2016 Update: We stand by the advice below, but you can also check out our most recent discussion on dining etiquette for business lunches.
No, we’re neither Debrett’s nor Emily Post, but we know a thing or two about conducting ourselves properly at a business lunch… we’ve also seen some truly bad manners. Thus, whether you’ve been to a million business lunches or you’re just starting out, 10 Things You Should Know:
1. As soon as everyone at the table is seated, that napkin goes in your lap. If you need to get up at some point, the napkin should be folded and placed on your chair. (Not the table — no one likes to look at a dirty napkin.) At the very end of the meal, when everyone is finished eating, you should fold you napkin and put it beneath your plate, to the left. This holds true even if you’re eating at a diner with paper napkins.
2. Your water glass is to your right. Your bread dish is to your left. If you get confused, put your hands in your lap and touch the index finger of your left hand to your left thumb, and do the same with your right — your left hand should form a “b” (for BREAD) and your right hand should form a “d” (for DRINK). We’ve also heard to think “BMW”: bread, middle, water.
3. If you are the host (or assisting the host, as it with many mid-level people), it’s good manners to make sure things are passed: butter, cream, salt & pepper. Pass the salt & pepper as a unit. Even if someone only asks for salt.
4. If you’re confused about which silverware to use, use the piece of silverware farthest away from the plate. When you’re done eating, the silverware should be laid on the plate diagonally in the upper-righthand corner, to signify to the waiter that you’re done.
5. Pay attention to what other people are ordering. Don’t be the girl on the diet who won’t have an appetizer even though everyone else is. Also, don’t be that jerky guy to order an appetizer even though no one else did, and then sit there smacking your lips about how amazing the bisque is, when no one else GOT the bisque because we all thought it would be a nice, quick lunch. (Not that we’re bitter or anything.) It’s 100% acceptable to order an appetizer to start and an appetizer for the main entree — no one cares what you’re eating so long as you’re eating at the same time everyone else is.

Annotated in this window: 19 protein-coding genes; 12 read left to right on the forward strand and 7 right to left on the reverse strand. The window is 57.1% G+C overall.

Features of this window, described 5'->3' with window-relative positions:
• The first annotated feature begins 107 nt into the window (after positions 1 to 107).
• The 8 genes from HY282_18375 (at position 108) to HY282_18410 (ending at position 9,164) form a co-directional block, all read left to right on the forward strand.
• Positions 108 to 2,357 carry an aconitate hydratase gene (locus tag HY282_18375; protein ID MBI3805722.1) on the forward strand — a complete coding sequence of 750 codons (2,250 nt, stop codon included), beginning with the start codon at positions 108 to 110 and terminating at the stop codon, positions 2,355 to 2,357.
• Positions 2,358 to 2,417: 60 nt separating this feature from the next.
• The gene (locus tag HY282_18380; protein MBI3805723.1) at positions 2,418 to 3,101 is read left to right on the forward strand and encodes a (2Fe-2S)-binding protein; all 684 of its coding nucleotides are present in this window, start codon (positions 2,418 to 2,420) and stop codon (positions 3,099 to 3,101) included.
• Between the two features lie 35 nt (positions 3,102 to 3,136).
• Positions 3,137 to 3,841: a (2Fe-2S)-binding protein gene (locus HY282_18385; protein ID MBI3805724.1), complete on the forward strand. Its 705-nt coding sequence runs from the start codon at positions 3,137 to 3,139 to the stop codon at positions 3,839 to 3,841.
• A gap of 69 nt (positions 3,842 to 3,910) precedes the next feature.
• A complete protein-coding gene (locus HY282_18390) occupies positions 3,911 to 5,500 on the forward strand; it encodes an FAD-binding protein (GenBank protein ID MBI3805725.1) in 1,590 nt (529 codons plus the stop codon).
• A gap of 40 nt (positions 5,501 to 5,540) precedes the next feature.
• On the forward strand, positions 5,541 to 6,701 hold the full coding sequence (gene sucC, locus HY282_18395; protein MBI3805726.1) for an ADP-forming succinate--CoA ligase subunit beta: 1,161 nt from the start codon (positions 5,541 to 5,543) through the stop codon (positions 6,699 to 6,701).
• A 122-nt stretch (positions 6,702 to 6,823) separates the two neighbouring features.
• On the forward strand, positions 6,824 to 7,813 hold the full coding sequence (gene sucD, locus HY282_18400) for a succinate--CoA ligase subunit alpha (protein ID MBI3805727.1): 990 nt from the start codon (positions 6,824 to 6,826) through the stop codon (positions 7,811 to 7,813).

6. When in doubt, cut your food with fork and knife. Huge piece of lettuce? Cut it. The rule with fries is that if you’re eating the rest of your meal with a knife and fork, fries should also be eaten with the fork. (E.g., steak frites.) If you’re eating the rest of your meal with your hands, however, fries should be eaten with your hands. (E.g., burger.)
7. Here’s the proper way to use a fork and knife, courtesy of CollegeRecruiter.com:
While there are several different ways to hold and use a knife and fork correctly, the most common method used in the United States is as follows:
• When you eat, your fork is held in your right hand, like a pencil. (For all of your lefties out there, the fork is still held in the right hand.) The tines (your prongs on the fork) face up.
• When you cut your food, switch hands. Fork goes in the left hand, knife goes in the right to cut. Using your index finger, point your fork with tines down to pierce your food.
• Switch the fork back in the right hand to eat.
8. Proper etiquette is not always what you might think: olives with pits should be placed in your mouth, and the pit should be removed with your hand and laid on the side of your plate. (Not hidden in your napkin or beneath your plate.) Asparagus is properly eaten with your hands, provided it is not covered in sauce.
9. Blackberries should be kept under the table at all times. You should excuse yourself from the table to use a cell phone.
10. All of the above goes out the window if the most senior person at the table is doing things differently. Unless they’re the adorably-batty-head-of-the-company-in-name-only, follow them.
Have more business etiquette questions? Write to [email protected] and we’ll either a) answer ’em, b) find someone who will, or c) do a poll. Because we heart polls. And etiquette. And answers. (In no particular order, clearly.)